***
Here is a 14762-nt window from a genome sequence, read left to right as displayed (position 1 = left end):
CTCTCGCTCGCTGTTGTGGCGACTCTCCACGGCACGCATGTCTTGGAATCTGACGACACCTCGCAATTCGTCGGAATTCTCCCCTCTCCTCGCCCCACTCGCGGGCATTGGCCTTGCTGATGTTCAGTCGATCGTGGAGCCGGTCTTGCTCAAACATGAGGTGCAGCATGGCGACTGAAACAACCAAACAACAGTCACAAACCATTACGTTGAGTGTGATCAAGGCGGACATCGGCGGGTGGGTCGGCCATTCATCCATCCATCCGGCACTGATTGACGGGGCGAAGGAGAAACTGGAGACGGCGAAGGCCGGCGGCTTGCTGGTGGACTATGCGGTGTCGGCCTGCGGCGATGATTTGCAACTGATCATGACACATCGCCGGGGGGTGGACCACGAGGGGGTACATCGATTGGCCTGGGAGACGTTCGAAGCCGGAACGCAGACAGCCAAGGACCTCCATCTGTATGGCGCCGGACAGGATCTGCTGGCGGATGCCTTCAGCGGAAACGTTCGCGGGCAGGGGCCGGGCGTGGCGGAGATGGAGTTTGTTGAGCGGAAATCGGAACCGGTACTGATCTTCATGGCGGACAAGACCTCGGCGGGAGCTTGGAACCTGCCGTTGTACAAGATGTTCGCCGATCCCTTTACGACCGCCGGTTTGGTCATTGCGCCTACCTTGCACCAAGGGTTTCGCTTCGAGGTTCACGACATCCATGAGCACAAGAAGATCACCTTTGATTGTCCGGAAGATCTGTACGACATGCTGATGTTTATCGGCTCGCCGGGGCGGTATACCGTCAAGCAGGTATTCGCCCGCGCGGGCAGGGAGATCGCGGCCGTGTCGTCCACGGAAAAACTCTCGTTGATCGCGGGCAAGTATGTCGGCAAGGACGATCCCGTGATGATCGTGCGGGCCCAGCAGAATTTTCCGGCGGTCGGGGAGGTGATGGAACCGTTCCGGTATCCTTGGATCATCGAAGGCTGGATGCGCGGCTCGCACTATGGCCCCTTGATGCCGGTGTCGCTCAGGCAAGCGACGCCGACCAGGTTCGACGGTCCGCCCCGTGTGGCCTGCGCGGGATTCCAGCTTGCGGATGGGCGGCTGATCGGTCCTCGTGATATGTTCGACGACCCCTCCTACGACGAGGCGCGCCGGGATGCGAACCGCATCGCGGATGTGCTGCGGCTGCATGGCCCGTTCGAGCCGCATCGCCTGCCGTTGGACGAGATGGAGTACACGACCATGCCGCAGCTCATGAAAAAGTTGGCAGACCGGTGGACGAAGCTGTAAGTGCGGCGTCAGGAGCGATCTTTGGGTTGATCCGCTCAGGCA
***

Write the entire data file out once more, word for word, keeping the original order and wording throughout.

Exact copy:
Here is a 14762-nt window from a genome sequence, read left to right as displayed (position 1 = left end):
CTCTCGCTCGCTGTTGTGGCGACTCTCCACGGCACGCATGTCTTGGAATCTGACGACACCTCGCAATTCGTCGGAATTCTCCCCTCTCCTCGCCCCACTCGCGGGCATTGGCCTTGCTGATGTTCAGTCGATCGTGGAGCCGGTCTTGCTCAAACATGAGGTGCAGCATGGCGACTGAAACAACCAAACAACAGTCACAAACCATTACGTTGAGTGTGATCAAGGCGGACATCGGCGGGTGGGTCGGCCATTCATCCATCCATCCGGCACTGATTGACGGGGCGAAGGAGAAACTGGAGACGGCGAAGGCCGGCGGCTTGCTGGTGGACTATGCGGTGTCGGCCTGCGGCGATGATTTGCAACTGATCATGACACATCGCCGGGGGGTGGACCACGAGGGGGTACATCGATTGGCCTGGGAGACGTTCGAAGCCGGAACGCAGACAGCCAAGGACCTCCATCTGTATGGCGCCGGACAGGATCTGCTGGCGGATGCCTTCAGCGGAAACGTTCGCGGGCAGGGGCCGGGCGTGGCGGAGATGGAGTTTGTTGAGCGGAAATCGGAACCGGTACTGATCTTCATGGCGGACAAGACCTCGGCGGGAGCTTGGAACCTGCCGTTGTACAAGATGTTCGCCGATCCCTTTACGACCGCCGGTTTGGTCATTGCGCCTACCTTGCACCAAGGGTTTCGCTTCGAGGTTCACGACATCCATGAGCACAAGAAGATCACCTTTGATTGTCCGGAAGATCTGTACGACATGCTGATGTTTATCGGCTCGCCGGGGCGGTATACCGTCAAGCAGGTATTCGCCCGCGCGGGCAGGGAGATCGCGGCCGTGTCGTCCACGGAAAAACTCTCGTTGATCGCGGGCAAGTATGTCGGCAAGGACGATCCCGTGATGATCGTGCGGGCCCAGCAGAATTTTCCGGCGGTCGGGGAGGTGATGGAACCGTTCCGGTATCCTTGGATCATCGAAGGCTGGATGCGCGGCTCGCACTATGGCCCCTTGATGCCGGTGTCGCTCAGGCAAGCGACGCCGACCAGGTTCGACGGTCCGCCCCGTGTGGCCTGCGCGGGATTCCAGCTTGCGGATGGGCGGCTGATCGGTCCTCGTGATATGTTCGACGACCCCTCCTACGACGAGGCGCGCCGGGATGCGAACCGCATCGCGGATGTGCTGCGGCTGCATGGCCCGTTCGAGCCGCATCGCCTGCCGTTGGACGAGATGGAGTACACGACCATGCCGCAGCTCATGAAAAAGTTGGCAGACCGGTGGACGAAGCTGTAAGTGCGGCGTCAGGAGCGATCTTTGGGTTGATCCGCTCAGGCA